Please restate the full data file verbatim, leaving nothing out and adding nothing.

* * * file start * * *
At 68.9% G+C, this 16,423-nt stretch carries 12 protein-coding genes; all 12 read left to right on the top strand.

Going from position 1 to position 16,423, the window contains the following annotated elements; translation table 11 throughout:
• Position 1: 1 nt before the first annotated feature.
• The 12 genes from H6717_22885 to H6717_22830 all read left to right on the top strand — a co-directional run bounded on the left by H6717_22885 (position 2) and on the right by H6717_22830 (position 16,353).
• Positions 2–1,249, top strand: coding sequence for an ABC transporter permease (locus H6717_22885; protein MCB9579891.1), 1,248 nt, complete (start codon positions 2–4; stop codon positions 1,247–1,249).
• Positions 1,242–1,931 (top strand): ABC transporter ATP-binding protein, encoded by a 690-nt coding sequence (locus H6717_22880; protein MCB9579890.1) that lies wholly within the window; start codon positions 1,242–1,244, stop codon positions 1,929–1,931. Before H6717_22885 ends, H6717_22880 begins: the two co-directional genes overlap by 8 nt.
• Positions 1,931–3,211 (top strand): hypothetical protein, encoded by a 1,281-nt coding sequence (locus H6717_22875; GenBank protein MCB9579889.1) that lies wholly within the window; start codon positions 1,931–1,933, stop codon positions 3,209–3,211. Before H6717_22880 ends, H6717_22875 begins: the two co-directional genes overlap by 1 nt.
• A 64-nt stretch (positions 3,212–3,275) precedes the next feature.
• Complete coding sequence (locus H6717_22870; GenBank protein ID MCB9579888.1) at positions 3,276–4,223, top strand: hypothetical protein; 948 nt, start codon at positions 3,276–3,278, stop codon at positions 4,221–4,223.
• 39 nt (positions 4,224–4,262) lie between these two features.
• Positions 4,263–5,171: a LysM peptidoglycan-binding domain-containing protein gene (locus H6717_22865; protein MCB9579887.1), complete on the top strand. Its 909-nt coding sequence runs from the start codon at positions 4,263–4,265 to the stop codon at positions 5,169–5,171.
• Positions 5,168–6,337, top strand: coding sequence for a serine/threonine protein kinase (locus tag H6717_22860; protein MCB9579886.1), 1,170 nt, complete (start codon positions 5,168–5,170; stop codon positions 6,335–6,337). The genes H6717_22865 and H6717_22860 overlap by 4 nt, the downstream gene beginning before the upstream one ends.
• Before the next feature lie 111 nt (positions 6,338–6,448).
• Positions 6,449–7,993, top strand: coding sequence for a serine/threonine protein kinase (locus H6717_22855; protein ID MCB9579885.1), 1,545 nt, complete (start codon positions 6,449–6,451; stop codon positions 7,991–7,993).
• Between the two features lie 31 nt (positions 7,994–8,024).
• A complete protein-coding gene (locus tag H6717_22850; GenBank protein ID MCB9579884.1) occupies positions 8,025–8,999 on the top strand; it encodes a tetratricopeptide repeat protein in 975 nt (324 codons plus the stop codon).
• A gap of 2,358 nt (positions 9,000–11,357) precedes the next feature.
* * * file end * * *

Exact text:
At 68.9% G+C, this 16,423-nt stretch carries 12 protein-coding genes; all 12 read left to right on the top strand.

Going from position 1 to position 16,423, the window contains the following annotated elements; translation table 11 throughout:
• Position 1: 1 nt before the first annotated feature.
• The 12 genes from H6717_22885 to H6717_22830 all read left to right on the top strand — a co-directional run bounded on the left by H6717_22885 (position 2) and on the right by H6717_22830 (position 16,353).
• Positions 2–1,249, top strand: coding sequence for an ABC transporter permease (locus H6717_22885; protein MCB9579891.1), 1,248 nt, complete (start codon positions 2–4; stop codon positions 1,247–1,249).
• Positions 1,242–1,931 (top strand): ABC transporter ATP-binding protein, encoded by a 690-nt coding sequence (locus H6717_22880; protein MCB9579890.1) that lies wholly within the window; start codon positions 1,242–1,244, stop codon positions 1,929–1,931. Before H6717_22885 ends, H6717_22880 begins: the two co-directional genes overlap by 8 nt.
• Positions 1,931–3,211 (top strand): hypothetical protein, encoded by a 1,281-nt coding sequence (locus H6717_22875; GenBank protein MCB9579889.1) that lies wholly within the window; start codon positions 1,931–1,933, stop codon positions 3,209–3,211. Before H6717_22880 ends, H6717_22875 begins: the two co-directional genes overlap by 1 nt.
• A 64-nt stretch (positions 3,212–3,275) precedes the next feature.
• Complete coding sequence (locus H6717_22870; GenBank protein ID MCB9579888.1) at positions 3,276–4,223, top strand: hypothetical protein; 948 nt, start codon at positions 3,276–3,278, stop codon at positions 4,221–4,223.
• 39 nt (positions 4,224–4,262) lie between these two features.
• Positions 4,263–5,171: a LysM peptidoglycan-binding domain-containing protein gene (locus H6717_22865; protein MCB9579887.1), complete on the top strand. Its 909-nt coding sequence runs from the start codon at positions 4,263–4,265 to the stop codon at positions 5,169–5,171.
• Positions 5,168–6,337, top strand: coding sequence for a serine/threonine protein kinase (locus tag H6717_22860; protein MCB9579886.1), 1,170 nt, complete (start codon positions 5,168–5,170; stop codon positions 6,335–6,337). The genes H6717_22865 and H6717_22860 overlap by 4 nt, the downstream gene beginning before the upstream one ends.
• Before the next feature lie 111 nt (positions 6,338–6,448).
• Positions 6,449–7,993, top strand: coding sequence for a serine/threonine protein kinase (locus H6717_22855; protein ID MCB9579885.1), 1,545 nt, complete (start codon positions 6,449–6,451; stop codon positions 7,991–7,993).
• Between the two features lie 31 nt (positions 7,994–8,024).
• A complete protein-coding gene (locus tag H6717_22850; GenBank protein ID MCB9579884.1) occupies positions 8,025–8,999 on the top strand; it encodes a tetratricopeptide repeat protein in 975 nt (324 codons plus the stop codon).
• A gap of 2,358 nt (positions 9,000–11,357) precedes the next feature.